The Blocktinu App for Windows version 1.2.1 is out

Blocktinu Windows App

We have just deployed new version of the Blocktinu Windows application.

It is available for download from website.


Besides some visual changes, there is a new button to upload some testing code to your Tinusaur Board with an EDUx4IO Shield. That is very convenient for testing if the board was assembled correctly even before you start writing some code.

A more detailed guide on how to setup Blocktinu on Windows is available as a PDF file for download at Blocktinu Tools – Windows Setup (slides).pdf.

We’d like to hear your opinion, so please drop a comment.

Blocktinu Tools – Windows Setup (slides)

Blocktinu Tools - Windows Setup (slides)

This is the first draft of the guide how to setup the Blocktinu Tools under Windows.

Tinusaur Blocktinu Logo

The file in PDF format is available at this location: Blocktinu Tools – Windows Setup (slides).pdf

Please, download it and take a look. If you feel that there’s missing something or wrong, please, let us know.

When we update the files we will commit changes in this repository:

Check also the Guides section of our website.

We have just made Blocktinu Windows app better

Here are the changes:

  • Fixed bug that caused an error message when there is a  space in the name of the HEX file or in the path to your user folder.

Now, the juicy part …

Blocktinu Windows Desktop Application

This is the first version of the Blocktinu Windows Desktop Application.

  • How, as part of the app, there are 2 pre-compiled programs that you could conveniently use to test your newly assembled board.
    1. Just an empty app that will allow you to see if the binary code goes from the your computer (if drivers have been installed correctly) through the USBasp ISP programmer and, into the microcontroller. That could also be used to check if the board has been assembled correctly.
    2. The other one is a simple app that will make any LED connected (through a resistor, of course) to any of the 5 available I/O pins – PB0, PB1, PB2, PB3, PB4 – blink. That could be used to test if the boards and the shields have been assembled correctly.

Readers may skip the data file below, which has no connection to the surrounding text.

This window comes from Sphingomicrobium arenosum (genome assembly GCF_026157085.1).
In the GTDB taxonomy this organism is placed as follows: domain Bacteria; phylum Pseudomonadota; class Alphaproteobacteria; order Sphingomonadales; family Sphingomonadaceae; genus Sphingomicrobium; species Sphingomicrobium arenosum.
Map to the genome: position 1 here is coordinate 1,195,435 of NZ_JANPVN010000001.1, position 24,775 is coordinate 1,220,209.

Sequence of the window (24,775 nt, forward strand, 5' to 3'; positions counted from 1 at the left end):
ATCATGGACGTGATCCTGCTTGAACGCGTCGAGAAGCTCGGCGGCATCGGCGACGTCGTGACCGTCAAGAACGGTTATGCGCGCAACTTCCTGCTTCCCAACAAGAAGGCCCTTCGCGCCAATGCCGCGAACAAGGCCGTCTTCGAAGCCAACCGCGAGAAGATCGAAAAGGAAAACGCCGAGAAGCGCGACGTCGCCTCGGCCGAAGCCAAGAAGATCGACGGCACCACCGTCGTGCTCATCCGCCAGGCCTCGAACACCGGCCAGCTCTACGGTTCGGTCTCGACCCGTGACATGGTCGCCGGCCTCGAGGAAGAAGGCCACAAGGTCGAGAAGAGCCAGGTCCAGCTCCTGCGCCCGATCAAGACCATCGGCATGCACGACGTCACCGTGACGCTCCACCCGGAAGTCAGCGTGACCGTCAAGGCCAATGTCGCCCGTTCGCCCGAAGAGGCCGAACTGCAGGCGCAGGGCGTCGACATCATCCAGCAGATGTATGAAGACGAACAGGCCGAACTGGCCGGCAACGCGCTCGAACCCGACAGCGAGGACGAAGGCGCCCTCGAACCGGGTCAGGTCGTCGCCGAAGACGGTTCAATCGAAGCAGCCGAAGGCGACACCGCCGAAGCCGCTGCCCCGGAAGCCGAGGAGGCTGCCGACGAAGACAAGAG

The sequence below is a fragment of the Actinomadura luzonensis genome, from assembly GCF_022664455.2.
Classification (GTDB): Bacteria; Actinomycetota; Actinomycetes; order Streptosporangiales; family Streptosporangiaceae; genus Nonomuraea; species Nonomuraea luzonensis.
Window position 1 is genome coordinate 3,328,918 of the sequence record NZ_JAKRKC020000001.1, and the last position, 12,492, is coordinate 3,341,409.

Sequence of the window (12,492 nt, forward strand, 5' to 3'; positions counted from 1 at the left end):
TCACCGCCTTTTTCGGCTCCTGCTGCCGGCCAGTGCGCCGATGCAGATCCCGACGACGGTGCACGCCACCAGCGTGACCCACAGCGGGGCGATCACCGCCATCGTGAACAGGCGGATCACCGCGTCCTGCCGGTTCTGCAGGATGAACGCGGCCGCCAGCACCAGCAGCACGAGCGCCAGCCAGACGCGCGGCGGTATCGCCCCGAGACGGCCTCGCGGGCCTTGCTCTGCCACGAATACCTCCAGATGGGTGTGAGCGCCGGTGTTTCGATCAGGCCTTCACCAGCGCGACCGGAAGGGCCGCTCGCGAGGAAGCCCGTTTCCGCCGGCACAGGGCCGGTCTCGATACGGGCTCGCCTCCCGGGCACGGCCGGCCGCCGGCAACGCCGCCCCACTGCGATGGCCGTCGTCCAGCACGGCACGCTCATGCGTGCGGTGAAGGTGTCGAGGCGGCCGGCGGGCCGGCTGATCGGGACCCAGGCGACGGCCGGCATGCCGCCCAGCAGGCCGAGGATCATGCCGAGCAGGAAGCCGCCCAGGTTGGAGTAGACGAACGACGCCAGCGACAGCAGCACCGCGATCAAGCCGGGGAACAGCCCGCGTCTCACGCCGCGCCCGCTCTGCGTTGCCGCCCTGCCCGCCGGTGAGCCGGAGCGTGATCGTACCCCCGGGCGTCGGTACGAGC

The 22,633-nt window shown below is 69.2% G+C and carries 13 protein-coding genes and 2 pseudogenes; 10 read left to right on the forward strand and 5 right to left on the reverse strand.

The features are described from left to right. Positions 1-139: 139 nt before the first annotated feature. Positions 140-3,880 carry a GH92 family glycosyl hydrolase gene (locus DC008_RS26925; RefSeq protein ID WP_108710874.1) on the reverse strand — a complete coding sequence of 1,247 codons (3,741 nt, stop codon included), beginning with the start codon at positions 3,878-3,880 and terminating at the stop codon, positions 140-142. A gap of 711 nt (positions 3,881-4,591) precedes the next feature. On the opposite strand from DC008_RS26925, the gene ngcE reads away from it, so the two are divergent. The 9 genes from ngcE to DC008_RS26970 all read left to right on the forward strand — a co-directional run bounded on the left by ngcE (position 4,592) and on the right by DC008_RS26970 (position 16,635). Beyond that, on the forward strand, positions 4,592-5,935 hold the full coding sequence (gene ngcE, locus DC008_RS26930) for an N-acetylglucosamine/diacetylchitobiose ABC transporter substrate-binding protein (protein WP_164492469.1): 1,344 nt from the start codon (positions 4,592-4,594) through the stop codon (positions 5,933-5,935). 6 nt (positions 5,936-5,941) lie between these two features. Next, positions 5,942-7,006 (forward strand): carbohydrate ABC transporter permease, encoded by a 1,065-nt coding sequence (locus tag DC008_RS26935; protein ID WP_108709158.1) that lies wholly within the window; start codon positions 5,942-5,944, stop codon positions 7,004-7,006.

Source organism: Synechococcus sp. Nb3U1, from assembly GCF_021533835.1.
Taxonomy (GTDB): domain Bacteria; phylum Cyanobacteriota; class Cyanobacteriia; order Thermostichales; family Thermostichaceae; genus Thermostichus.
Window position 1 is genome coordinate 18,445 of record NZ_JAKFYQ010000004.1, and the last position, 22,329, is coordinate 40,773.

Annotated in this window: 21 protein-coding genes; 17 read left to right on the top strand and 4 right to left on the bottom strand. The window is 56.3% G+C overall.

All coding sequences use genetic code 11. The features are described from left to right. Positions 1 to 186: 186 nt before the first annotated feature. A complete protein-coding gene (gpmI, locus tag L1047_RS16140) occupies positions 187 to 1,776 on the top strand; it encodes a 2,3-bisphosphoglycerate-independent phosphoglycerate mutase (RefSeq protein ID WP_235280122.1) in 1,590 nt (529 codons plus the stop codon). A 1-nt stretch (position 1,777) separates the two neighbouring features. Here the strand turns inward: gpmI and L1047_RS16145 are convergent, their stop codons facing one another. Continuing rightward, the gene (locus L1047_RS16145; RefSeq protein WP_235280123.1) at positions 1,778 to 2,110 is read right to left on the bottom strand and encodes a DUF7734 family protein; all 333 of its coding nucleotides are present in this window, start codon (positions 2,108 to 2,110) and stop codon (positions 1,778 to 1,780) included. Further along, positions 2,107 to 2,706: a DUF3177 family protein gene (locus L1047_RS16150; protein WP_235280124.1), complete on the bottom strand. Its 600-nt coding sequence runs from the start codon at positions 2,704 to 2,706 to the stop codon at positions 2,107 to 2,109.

Using these 2 pre-compiled programs does not require anything that just pressing the “Upload” buttons on the screen – no writing code, no compiling, building or downloading.

The latest version is available for download at:

More information is also available at

Please, let us know what do you think.


BLOCKTINU – The Development Environment for the Tinusaur – ATtiny85 Microcontroller Board

BLOCKTINU - The Development Environment for the Tinusaur

The Blocktinu is the development environment for your Tinusaur microcontroller boards where you could use blocks to produce real C programming language source code.

As you move your blocks (on the left) to implement your algorithms, the source code (on the right) will be automatically updated. Pretty neat, huh?

Now you can start learning the C programming language by playing with the blocks and looking at the changes in the source code that has been generated.

Once your program is ready it will be compiled in the cloud so no installation of any SDK will be necessary. The resulting binary code for the ATtiny85 microcontroller will be returned back to you.

The Blocktinu is part of the Tinusaur project.

The Blocktinu and the Tinusaur are open source projects. Both the software and the hardware!

The Blocktinu is almost ready for public use.

The Blocktinu is part of the Tinusaur crowdfunding campaign that we have launched on January 22nd, 2018.

Support our crowdfunding campaign. Get yourself a Tinusaur microcontroller board. You will receive early access to the Blocktinu development environment.

Introducing the BLOCKTINU – programming with blocks for the Tinusaur and ATtiny85

Blocktinu for Tinusaur

Dragging and dropping blocks on a web page that generates real C code which gets compiled on the cloud and then uploaded locally to your microcontroller.

Does that sound interesting to you?

Well, we’ve done it. Kind of. We called it Blocktinu.

A couple of weeks ago me (Neven Boyanov) and my friend Geroge (Georgi Marinov) participated in the #BG10xEU hackathon in Sofia and the idea that we developed and presented was just that. Within the given 24 hrs we managed to develop the initial version of most of the modules, including a browser extension for Google Chrome for handling the communication between the cloud and the local machine. At the moment the only missing part is the piece that invokes the avrdude from within the browser extension.

IMPORTANT: Please note that this is just the beginning and there is still work to be done.

We will have the source code (free and open) at this location:

The project will be located here:

The Blocktinu is using the Blockly library for handling the block in a browser.

Below is a high-level architecture diagram.

Blocktinu for Tinusaur Architectural Diagram
Blocktinu for Tinusaur Architectural Diagram

PS: We did not get any prizes, the judges did not find the idea interesting enough. 😦